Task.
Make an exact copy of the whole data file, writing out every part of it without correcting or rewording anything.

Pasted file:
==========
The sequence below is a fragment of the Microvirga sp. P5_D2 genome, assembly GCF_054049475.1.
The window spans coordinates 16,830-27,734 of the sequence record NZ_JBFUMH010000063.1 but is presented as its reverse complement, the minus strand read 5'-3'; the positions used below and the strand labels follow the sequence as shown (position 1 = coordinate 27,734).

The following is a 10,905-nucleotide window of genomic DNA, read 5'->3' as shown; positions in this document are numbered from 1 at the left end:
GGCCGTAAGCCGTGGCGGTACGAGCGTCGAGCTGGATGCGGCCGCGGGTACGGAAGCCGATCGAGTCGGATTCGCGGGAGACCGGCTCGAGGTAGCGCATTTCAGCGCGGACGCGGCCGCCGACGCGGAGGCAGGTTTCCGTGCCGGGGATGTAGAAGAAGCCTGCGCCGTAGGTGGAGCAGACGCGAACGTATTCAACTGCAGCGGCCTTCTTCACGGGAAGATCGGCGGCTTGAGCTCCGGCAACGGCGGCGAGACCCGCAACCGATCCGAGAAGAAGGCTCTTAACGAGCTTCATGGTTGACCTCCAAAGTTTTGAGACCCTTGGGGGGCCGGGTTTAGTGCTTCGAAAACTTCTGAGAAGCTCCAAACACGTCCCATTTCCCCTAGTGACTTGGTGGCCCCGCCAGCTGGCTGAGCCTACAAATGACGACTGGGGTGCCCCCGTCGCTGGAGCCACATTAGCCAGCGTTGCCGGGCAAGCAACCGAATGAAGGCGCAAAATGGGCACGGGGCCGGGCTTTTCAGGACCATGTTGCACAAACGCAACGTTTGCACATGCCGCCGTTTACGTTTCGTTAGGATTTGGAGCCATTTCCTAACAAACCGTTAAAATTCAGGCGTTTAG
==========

The sequence below is a fragment of the Microvirga sp. P5_D2 genome, assembly GCF_054049475.1.
The window spans coordinates 16,830-27,734 of the sequence record NZ_JBFUMH010000063.1 but is presented as its reverse complement, the minus strand read 5'-3'; the positions used below and the strand labels follow the sequence as shown (position 1 = coordinate 27,734).

The following is a 10,905-nucleotide window of genomic DNA, read 5'->3' as shown; positions in this document are numbered from 1 at the left end:
GGCCGTAAGCCGTGGCGGTACGAGCGTCGAGCTGGATGCGGCCGCGGGTACGGAAGCCGATCGAGTCGGATTCGCGGGAGACCGGCTCGAGGTAGCGCATTTCAGCGCGGACGCGGCCGCCGACGCGGAGGCAGGTTTCCGTGCCGGGGATGTAGAAGAAGCCTGCGCCGTAGGTGGAGCAGACGCGAACGTATTCAACTGCAGCGGCCTTCTTCACGGGAAGATCGGCGGCTTGAGCTCCGGCAACGGCGGCGAGACCCGCAACCGATCCGAGAAGAAGGCTCTTAACGAGCTTCATGGTTGACCTCCAAAGTTTTGAGACCCTTGGGGGGCCGGGTTTAGTGCTTCGAAAACTTCTGAGAAGCTCCAAACACGTCCCATTTCCCCTAGTGACTTGGTGGCCCCGCCAGCTGGCTGAGCCTACAAATGACGACTGGGGTGCCCCCGTCGCTGGAGCCACATTAGCCAGCGTTGCCGGGCAAGCAACCGAATGAAGGCGCAAAATGGGCACGGGGCCGGGCTTTTCAGGACCATGTTGCACAAACGCAACGTTTGCACATGCCGCCGTTTACGTTTCGTTAGGATTTGGAGCCATTTCCTAACAAACCGTTAAAATTCAGGCGTTTAG